“Detonate” keeps a bouncy and colorful synth running throughout the song, as Charli pivots to a vulnerable confession of inner conflict within her relationship. She gives voice to her insecurities and fears, wondering if she is deserving of love and attempting to push her boyfriend away to give herself space, though she is still in love herself. It’s a relatable moment of becoming aware of the evolution within a relationship and questioning one’s self as it grows deeper. The production plays into Charli’s correlation of her conflict as a bomb ready to explode, as it builds towards a climactic finale, beeping before the stuttered vocal outro and speeding up the song’s pace as it comes to a close with a distorted noise. On “Enemy”, Charli turns the adage “keep your friends close, keep your enemies closer” on its head, toying with the idea that with her boyfriend and her growing even closer than before, he could become her greatest enemy. It’s a morbid fantasy that betrays Charli’s increasing affection for her boyfriend and BJ Burton gives her a dark and ominous rock-tinged production to play up the concept. It’s one of Charli’s more personal tracks in recent years as she admits in a spoken moment she feels she is only just learning who she is and finds the journey difficult when around other people. She more directly explores this on “I Finally Understand” where Palmistry comes aboard with a garage-influenced beat, as she reports her therapist’s findings that she needs to come to terms with her self-hatred and how she sees she has been emotionally distant from her boyfriend in the past. The breakbeat laden production also allows Charli to explore new musical ground sonically and though the structure here is more traditional, the track sounds fresh and new for her. “C2.0” is a complete reworking of her song “Click” from Charli which pitch-shifts and manipulates its predecessor’s hook into a moodier though celebratory chorus. Whereas she was stunting with her friends on the original track, Charli finds herself here missing her friends, due to not being able to see them. Though recognizably indebted to the original, AG Cook’s production here is more wistful and helps Charli completely reinvent the song’s message to fit her current feelings.
Charli has long-teased “Party 4 U” even before previous albums but reworked a new version for this album because, for her, it felt like the right time for the song. It’s a soft yet jubilant jam where she finds herself lyrically longing for a love interest, using “pink balloons” and other general party paraphernalia as motifs to express her desire to her love interest, even sampling crowd noises as it comes to a close. Within the album, it’s recontextualized due to the circumstances of the pandemic, as Charli throws a party for attendees that are unable to be present. The rolling synths and heavily Autotuned adlibs of the outro also help this song act as a reference to Charli’s work on Pop 2. Dylan Brady pairs up with Danny L Harle on the frenzied and relentless “Anthems”, giving Charli the baseline to convey her frustrations with being cooped up in her house and sonically scoring the night out Charli is unable to have. Charli co-wrote part of the song with her fans on Instagram Live, and the production packs enough energy to encompass all her fans’ frustrations with being stuck in quarantine as well. Despite the subject matter, the song doesn’t feel superficial as she quickly highlights her highly relatable feelings of uncertainty during this period, and her struggles with the monotony of isolation. She brings the momentum of the album to a climax on “Visions”, which brings the album to a climactic high, as she has come to terms with the development in her and her boyfriend’s relationship and celebrates the bright future she sees in store for them, having explored and reconciled with the difficulties they experienced in the past. The production morphs from a pulsing beat to an all-out rave to close out the album, working as a musical place of acceptance of whatever the future brings for her, no matter how uncertain it feels — a fitting metaphor for everyone during a universally troubling time.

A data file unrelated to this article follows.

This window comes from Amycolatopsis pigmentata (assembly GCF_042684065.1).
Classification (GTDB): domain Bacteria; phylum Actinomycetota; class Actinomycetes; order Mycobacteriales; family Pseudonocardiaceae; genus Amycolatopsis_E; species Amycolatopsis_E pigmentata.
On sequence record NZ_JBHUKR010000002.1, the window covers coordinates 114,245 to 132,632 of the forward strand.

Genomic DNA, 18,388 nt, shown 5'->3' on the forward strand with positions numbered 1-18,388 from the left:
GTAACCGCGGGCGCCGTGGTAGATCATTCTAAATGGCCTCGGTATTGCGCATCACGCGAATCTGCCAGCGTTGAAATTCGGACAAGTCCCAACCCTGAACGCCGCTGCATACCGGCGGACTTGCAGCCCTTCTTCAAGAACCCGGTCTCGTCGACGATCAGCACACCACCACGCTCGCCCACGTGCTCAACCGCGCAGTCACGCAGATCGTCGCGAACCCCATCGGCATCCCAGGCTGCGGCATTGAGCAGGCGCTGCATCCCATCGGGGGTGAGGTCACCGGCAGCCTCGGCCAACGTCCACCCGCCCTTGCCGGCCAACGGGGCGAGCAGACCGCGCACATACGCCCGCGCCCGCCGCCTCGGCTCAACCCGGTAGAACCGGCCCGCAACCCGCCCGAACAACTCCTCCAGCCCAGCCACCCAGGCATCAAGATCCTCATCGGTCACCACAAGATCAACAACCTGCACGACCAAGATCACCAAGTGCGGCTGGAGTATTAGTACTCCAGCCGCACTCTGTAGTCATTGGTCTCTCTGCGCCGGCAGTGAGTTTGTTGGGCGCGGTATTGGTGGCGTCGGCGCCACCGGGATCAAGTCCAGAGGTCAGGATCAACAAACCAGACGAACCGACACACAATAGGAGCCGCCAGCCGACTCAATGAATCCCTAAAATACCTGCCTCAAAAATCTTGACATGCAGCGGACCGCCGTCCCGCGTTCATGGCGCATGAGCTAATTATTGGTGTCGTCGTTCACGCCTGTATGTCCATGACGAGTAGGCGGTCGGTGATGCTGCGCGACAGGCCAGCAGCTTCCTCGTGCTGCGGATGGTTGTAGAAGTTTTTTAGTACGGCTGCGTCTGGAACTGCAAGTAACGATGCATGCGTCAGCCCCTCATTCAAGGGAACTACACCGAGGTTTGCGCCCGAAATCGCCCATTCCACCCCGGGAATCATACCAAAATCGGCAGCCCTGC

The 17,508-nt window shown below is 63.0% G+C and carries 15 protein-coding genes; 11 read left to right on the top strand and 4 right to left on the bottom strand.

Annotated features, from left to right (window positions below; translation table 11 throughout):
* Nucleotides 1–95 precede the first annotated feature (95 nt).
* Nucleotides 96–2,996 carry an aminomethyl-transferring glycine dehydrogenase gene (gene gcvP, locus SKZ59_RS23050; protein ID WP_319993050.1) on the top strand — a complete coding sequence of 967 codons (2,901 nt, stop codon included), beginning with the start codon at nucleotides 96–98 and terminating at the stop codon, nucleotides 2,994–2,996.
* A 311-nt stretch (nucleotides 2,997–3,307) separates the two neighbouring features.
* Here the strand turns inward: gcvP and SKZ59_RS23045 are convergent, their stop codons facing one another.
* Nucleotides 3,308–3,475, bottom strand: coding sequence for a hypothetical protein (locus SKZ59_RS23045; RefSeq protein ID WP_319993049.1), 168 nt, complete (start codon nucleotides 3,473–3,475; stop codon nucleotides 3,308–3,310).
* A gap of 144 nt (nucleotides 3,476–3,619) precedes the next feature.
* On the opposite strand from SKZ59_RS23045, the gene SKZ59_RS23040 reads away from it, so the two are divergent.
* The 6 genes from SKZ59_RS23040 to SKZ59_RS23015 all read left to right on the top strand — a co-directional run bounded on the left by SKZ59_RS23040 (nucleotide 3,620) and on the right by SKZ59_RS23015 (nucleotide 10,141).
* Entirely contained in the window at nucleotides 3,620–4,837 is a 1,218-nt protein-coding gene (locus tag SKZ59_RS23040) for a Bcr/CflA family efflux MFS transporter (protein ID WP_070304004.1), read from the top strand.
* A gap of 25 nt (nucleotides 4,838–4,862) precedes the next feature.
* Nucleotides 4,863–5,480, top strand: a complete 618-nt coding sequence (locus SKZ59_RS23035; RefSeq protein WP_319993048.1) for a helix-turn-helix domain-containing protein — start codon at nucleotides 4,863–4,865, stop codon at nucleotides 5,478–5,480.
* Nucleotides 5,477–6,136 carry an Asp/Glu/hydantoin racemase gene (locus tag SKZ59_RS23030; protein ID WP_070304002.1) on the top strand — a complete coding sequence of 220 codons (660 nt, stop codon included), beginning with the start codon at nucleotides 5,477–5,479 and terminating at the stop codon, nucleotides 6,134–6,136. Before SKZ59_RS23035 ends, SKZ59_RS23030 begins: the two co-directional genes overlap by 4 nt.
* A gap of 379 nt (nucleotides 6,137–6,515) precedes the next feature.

How I’m Feeling Now feels like Charli firing on all cylinders at a personal level not seen since her debut release. The musical experimentation and evolution we’ve grown accustomed to seeing from her are still present, but Charli finds herself referencing her growth and experiences in a more open manner than usual for the pop star. The album feels like her most emotionally involved effort, despite being her mostly openly collaborative album to date. She could have easily assembled any handful of songs she made throughout the lockdown period, but it feels like an album that will be worth coming back to for years to come. The music feels fresh for her as she explores different elements of dance-pop and spotlighting new takes on her sound without it sounding divorced from her progression thus far. Thematically, while Charli has drawn upon the pandemic to inspire her lyrics, they don’t feel reliant on the situation to resonate with listeners. As a result, she and her collaborators create a cohesive body of work that breaks new ground for pop music as a whole. Trust in Charli XCX to deliver perhaps one of her best albums whilst locked up in quarantine — but who could ever really doubt her? She’s the best and most qualified person for the task.